Dan Sweet

How To Keep Up With Industry News In 3 Simple Steps

Imagine a leisurely lunch followed by a stop at the espresso machine on the way back to your desk. Suddenly, your boss’s boss strolls up and your mellow afternoon vibe instantly fades. Boss^2 makes some polite small talk and comments on a recent industry event.  You respond by … staring blankly? This happens to people all too often, and it is completely unnecessary. With three simple tweaks, you can be the master of the latest news in your field and securely enjoy your espressos from now on. Read on to see how I keep up with industry news.

Disclaimer: I work on battery innovation, strategy and finance in my day job and I also have some geeky leanings in my personal interests. Apologies if the topics I mention sound deathly boring. Please take away the concepts and the tools and just replace the specific sites and topics mentioned with your much more interesting content!

• Always be learning
• Use “spare” time efficiently

Step 1 – Source Basic Content with a Combination of Apps, Email, Blogs:
Stitcher – Great mobile app for listening to podcasts. Download it via your app store of choice.
– Subscribe to “This Week in Startups” podcast (2x / week – 1 interview with a startup founder or investor, 1 news roundup)
– Add other podcasts of interest (I like WSJ this Morning, NPR Hourly News Summary, etc)
Digest emails – Tend to send daily or weekly emails that might surface interesting reads I have missed in my normal workflow. Medium.com, Quartz.com, Digg.com, Slideshare.com, Quora.com, Twitter.com Sign up on the individual sites? (Not sure how I started getting these.)
Quora.com – I search on Quora to research new areas, find subject matter experts to follow on Twitter, share opinions, be amused, connect, etc.
Blogs – I used to use RSS via Google reader to follow 30+ blogs regularly. Now if they write something good, people in my network tend to tweet it and I’ll see it. If I want to “catch up” on a specific person I’ll go to their blog directly. AVC.com, Feld.com, cdixon.org, bothsidesofthetable.com, bhorowitz.com, a16z.com, bostonvcblog.typepad.com, reidhoffman.org (all prominent VCs or entrepreneurs)

Step2 – Take Conscious Steps to Build in Serendipity:
Twitter.com – I use it almost exclusively through mobile app. Sign up at Twitter.com. Facebook is the people you know. Twitter is the people you wish you knew. I either get things directly from Twitter (via random browsing) or from a product/service that lets me log in with Twitter. That product then knows my taste graph based on who I follow on Twitter and can serve me relevant content.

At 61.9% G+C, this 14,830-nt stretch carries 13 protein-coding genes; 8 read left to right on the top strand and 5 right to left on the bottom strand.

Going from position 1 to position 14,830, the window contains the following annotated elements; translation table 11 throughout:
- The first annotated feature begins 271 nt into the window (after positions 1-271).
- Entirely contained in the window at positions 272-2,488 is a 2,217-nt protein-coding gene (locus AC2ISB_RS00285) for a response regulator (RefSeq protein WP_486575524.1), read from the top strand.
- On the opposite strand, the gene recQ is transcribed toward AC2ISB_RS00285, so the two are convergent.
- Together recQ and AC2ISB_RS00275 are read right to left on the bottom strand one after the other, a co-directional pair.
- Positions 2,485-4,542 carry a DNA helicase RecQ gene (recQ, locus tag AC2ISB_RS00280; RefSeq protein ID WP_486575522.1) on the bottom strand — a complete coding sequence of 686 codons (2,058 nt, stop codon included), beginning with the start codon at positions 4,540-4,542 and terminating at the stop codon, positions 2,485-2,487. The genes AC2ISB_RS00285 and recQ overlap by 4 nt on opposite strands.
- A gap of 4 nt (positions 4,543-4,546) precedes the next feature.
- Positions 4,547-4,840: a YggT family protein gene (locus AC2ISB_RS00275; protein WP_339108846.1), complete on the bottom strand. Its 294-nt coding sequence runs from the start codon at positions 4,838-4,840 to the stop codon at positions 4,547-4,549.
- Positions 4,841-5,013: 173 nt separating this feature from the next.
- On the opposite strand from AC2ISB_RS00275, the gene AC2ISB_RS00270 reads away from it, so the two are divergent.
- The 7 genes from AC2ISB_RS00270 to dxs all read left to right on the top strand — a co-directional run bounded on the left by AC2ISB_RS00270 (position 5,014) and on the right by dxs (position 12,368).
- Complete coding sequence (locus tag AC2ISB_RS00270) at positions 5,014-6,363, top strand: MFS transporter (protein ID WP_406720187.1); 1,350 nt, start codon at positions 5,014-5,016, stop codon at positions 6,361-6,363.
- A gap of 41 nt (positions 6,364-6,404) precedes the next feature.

LinkedIn.com – follow companies and Influencers you are interested in to get good content in your news feed and digest emails.
GetPrismatic.com – algorithmically-sourced news from around the web –define topics you are interested in and get relevant news automatically in an infinite scroll newsfeed style – I use it primarily on my desktop.

Step 3 – Give Back by Curating and Sharing:
Bufferapp.com – Chrome Browser extension allows me to easily comment on and share any Chrome tab to LinkedIn, Facebook, Twitter or any combination thereof.
Evernote.com – I use the Google Chrome Web Clipper browser extension and “Save Full Page” anything I want to be able to access in the future via a keyword search on mobile or desktop. Sign up at Evernote.com for free.

Simple Steps to Integrate Into Daily Life
• Mowing the lawn, buying groceries, commuting – listen to audio via Stitcher
• Downtime btw meetings / lunch at desk – GetPrismatic.com – open a bunch of interesting stories in new tabs then scan and close 90%, archive 5% via Evernote Web Clipper, share 5% via Buffer with appropriate social network.
• Brief downtime away from a desktop – click through to a story from a digest email in my inbox, or open mobile Twitter app, read interesting links, RT, see what buzz is about.
• Sitting on couch watching TV with the wife – Same as downtime btw meetings above.

Dan’s personal content sources below:

Entities I follow on LinkedIn that might be of general interest:
People: Tim Brown, Reid Hoffman, Paul Kedrosky